Testimonials

  • When I was young I knew I could draw – but I hated school and even the art class got very little of my time or attention. It was not until I ended up in Maghaberry Prison that I had the opportunity to develop my talent. I doodled there to pass the time and drew portraits of family and friends, but I was totally self-taught. When I was encouraged to join the art class, it was what I had been waiting for all my life.
    The PAF artist helped me to develop my style and introduced me to techniques that I couldn’t wait to practise later in my cell. The exhibitions of students’ work she arranged were great motivators, and gave me a good feeling about myself for the first time.
    Since leaving prison, art has filled the time I used to waste on more anti-social pastimes. I have a little studio space in a corner of my house and enjoy losing myself for hours in my work. What’s even more rewarding is that people want to pay me for it and that’s a great feeling!
  • In the prison world where your physical steps today retrace the ones you took yesterday, last week, last month, last year, years previous, the arts takes you to a new world, allows you to take new steps, tentatively at first perhaps then later with much more boldness and precision. You explore new situations, new possibilities, new dimensions – often of yourself – and then you gaze on the ordinary, the commonplace, the everyday, and wonder how did it all once seem so one-dimensional?
  • When prisoners engage in art, music,drama, poetry and other forms of education they can create works of value in their own right. But these are also ways in which they bring colour and life into the grey, soulless place that is prison. They are ways of being human, keeping healthy,exploring emotions and finding alternative worlds and possibilities amidst the dreariness and monotony of prison life.
  • Just wanted to take a moment and thank you for bringing art into my life. Never before would I have imagined anything could be achieved from a blank canvas but now I know different. Now I also know I can express my feelings through art instead of harming myself. I don’t claim to be an artist but it has already healed part of the darkness that was binding me.

  • The Prison Arts Foundation is as important as it is unique. Thanks to its pioneering work with prisoners and ex-offenders, lives are being transformed and patterns of behaviour changed for good. The team of dedicated and experienced professional artists working across the prison network in Northern Ireland is offering many prisoners a life-line, helping to improve their creative and communications skills, which is key to personal and social development, building self-confidence and unlocking people’s potential.

    The Arts Council is proud of our 15-year association with PAF; what PAF achieves through the arts, giving individuals the ability to reshape their futures, is a constructive intervention that benefits society as a whole.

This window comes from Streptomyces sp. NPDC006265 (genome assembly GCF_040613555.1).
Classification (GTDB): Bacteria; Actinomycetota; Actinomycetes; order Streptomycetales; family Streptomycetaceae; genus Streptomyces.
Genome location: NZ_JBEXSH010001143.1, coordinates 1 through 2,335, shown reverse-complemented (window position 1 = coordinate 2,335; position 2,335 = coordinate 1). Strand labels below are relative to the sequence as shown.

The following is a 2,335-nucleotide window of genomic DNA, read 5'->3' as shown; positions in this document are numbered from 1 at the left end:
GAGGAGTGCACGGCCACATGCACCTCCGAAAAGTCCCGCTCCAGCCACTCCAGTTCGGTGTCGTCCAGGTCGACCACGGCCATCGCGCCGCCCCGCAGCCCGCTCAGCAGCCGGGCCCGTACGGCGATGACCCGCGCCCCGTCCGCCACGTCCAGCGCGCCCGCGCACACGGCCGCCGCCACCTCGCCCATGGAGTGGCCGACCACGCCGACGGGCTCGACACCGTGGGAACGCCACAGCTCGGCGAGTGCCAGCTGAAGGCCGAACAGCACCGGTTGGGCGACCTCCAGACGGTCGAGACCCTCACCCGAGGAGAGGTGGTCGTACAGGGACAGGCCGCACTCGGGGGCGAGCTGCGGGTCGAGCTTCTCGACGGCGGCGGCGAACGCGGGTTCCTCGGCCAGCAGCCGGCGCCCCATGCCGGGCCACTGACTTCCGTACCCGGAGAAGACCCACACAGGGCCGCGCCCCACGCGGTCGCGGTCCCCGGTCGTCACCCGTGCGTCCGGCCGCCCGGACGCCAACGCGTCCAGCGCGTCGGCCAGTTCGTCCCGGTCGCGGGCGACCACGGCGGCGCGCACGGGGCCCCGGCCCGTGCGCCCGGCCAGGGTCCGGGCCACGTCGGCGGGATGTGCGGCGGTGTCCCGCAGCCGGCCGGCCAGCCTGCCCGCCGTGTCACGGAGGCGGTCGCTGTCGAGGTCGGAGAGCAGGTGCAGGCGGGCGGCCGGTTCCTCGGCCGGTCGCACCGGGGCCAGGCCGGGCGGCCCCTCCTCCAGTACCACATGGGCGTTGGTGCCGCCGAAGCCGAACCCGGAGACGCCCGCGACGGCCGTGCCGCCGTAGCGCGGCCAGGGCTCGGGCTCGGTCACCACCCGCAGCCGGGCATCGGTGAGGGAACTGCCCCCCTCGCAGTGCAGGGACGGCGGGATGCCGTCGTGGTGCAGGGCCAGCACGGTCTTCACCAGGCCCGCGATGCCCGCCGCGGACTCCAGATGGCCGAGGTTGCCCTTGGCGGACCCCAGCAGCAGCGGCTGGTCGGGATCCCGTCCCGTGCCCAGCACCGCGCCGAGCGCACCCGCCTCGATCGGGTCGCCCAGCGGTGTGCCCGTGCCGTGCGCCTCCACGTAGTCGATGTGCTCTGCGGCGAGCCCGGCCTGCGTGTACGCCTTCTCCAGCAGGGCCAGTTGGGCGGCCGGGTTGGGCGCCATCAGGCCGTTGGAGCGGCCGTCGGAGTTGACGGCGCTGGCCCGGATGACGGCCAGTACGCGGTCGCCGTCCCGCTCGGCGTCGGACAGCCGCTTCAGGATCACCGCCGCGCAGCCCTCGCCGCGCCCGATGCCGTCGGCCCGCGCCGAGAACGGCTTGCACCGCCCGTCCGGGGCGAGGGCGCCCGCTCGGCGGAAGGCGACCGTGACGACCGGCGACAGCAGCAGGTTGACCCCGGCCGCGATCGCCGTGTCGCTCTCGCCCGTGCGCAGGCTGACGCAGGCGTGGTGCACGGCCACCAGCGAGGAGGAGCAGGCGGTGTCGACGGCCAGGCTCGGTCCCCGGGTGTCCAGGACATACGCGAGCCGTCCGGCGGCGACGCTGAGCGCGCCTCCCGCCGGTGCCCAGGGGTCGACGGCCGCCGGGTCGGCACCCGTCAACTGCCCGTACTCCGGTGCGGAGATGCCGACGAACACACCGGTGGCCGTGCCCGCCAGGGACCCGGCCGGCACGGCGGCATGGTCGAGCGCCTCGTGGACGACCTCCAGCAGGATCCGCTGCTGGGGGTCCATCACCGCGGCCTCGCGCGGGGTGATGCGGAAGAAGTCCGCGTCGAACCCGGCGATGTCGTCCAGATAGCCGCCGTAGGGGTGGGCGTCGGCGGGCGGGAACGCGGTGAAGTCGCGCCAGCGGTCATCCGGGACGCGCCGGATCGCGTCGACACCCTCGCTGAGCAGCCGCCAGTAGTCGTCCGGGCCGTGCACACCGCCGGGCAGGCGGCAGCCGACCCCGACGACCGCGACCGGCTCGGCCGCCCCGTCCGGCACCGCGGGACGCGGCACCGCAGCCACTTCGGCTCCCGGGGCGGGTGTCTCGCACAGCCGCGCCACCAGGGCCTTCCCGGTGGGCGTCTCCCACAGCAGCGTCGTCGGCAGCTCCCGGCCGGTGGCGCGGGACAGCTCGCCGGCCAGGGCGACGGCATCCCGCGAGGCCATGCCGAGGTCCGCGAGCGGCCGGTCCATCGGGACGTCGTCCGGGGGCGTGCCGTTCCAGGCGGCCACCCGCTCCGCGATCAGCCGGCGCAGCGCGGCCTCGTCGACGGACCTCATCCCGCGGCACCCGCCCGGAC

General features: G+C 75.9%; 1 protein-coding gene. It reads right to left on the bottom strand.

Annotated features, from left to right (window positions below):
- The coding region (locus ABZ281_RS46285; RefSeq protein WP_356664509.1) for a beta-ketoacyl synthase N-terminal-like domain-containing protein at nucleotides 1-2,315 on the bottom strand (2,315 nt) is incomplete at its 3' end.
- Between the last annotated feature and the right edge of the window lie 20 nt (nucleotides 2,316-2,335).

• What makes the contribution of the arts so vital within the prison system is the ‘added value’ it brings to conventional educational programmes. Basic numeracy and literacy are clearly important, but what drama, creative writing, painting and music can do is to help prisoners imagine a life beyond their own experience. They cannot be expected to break out of a cycle of recidivism without making this crucial extra step. Discovering the capacity to be creative is an essential part of reshaping a life. I have witnessed this in prisoners I have worked with – a reclaiming of autonomy; a resurgence of self-belief.

  • Helping change the attitudes and behaviour of those serving prison sentences and community sentences is challenging. The Prison Arts Foundation is uniquely knowledgeable and skilled in assisting offenders to use creative ways to express their views and assist them in positively changing to reduce the likelihood of future offending.

  • The Northern Ireland Prison Service is reforming, reforming its working practices and reforming the manner in which it engages with those entrusted to our custody, to ensure that they are provided with the best opportunity to reintegrate into the community when released. The Prison Arts Foundation’s strategic plan acknowledges this reform process but also acknowledges the role that various art forms has in those individuals own journey of reform. Engaging in those art forms not only helps with improving individuals skills in that area but can begin a process where an individual sees their potential and the opportunities available to them whilst in custody. These are important developments for individuals and I fully appreciate the work that the Prison Arts Foundation undertake in that process

  • The prison research world is finally recognising the crucial role that the arts can play in enhancing prisoner engagement in and motivation to change, and the highly innovative Prison Arts Foundation work in Northern Ireland is widely seen as an exemplary model of best practice in this regard internationally. The Northern Ireland Prison Service deserves considerable praise and recognition for its commitment to arts based work over the past decade. It is one of our great success stories in Northern Ireland